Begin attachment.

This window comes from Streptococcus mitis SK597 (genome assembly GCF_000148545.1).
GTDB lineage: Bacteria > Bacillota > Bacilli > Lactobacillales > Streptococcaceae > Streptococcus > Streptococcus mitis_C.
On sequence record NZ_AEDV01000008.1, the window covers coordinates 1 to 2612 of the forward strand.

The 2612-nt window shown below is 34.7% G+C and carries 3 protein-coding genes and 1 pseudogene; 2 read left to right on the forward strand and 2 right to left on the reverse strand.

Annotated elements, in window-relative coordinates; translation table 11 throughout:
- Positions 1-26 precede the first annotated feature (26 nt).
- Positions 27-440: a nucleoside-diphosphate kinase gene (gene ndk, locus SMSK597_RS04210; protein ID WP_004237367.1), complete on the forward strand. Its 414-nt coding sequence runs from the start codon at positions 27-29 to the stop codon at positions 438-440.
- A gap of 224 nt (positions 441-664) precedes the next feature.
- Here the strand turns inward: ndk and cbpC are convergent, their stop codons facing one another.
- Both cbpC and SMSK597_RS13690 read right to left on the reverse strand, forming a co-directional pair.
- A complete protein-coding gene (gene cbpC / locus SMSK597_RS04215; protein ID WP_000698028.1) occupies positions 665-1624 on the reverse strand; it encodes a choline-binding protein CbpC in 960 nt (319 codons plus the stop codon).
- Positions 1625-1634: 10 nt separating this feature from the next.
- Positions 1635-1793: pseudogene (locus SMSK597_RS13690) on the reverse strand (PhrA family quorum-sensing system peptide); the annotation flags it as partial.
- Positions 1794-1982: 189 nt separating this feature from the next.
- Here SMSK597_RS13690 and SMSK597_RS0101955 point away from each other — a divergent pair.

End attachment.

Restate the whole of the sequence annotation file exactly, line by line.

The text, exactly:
This window comes from Streptococcus mitis SK597 (genome assembly GCF_000148545.1).
GTDB lineage: Bacteria > Bacillota > Bacilli > Lactobacillales > Streptococcaceae > Streptococcus > Streptococcus mitis_C.
On sequence record NZ_AEDV01000008.1, the window covers coordinates 1 to 2612 of the forward strand.

The 2612-nt window shown below is 34.7% G+C and carries 3 protein-coding genes and 1 pseudogene; 2 read left to right on the forward strand and 2 right to left on the reverse strand.

Annotated elements, in window-relative coordinates; translation table 11 throughout:
- Positions 1-26 precede the first annotated feature (26 nt).
- Positions 27-440: a nucleoside-diphosphate kinase gene (gene ndk, locus SMSK597_RS04210; protein ID WP_004237367.1), complete on the forward strand. Its 414-nt coding sequence runs from the start codon at positions 27-29 to the stop codon at positions 438-440.
- A gap of 224 nt (positions 441-664) precedes the next feature.
- Here the strand turns inward: ndk and cbpC are convergent, their stop codons facing one another.
- Both cbpC and SMSK597_RS13690 read right to left on the reverse strand, forming a co-directional pair.
- A complete protein-coding gene (gene cbpC / locus SMSK597_RS04215; protein ID WP_000698028.1) occupies positions 665-1624 on the reverse strand; it encodes a choline-binding protein CbpC in 960 nt (319 codons plus the stop codon).
- Positions 1625-1634: 10 nt separating this feature from the next.
- Positions 1635-1793: pseudogene (locus SMSK597_RS13690) on the reverse strand (PhrA family quorum-sensing system peptide); the annotation flags it as partial.
- Positions 1794-1982: 189 nt separating this feature from the next.
- Here SMSK597_RS13690 and SMSK597_RS0101955 point away from each other — a divergent pair.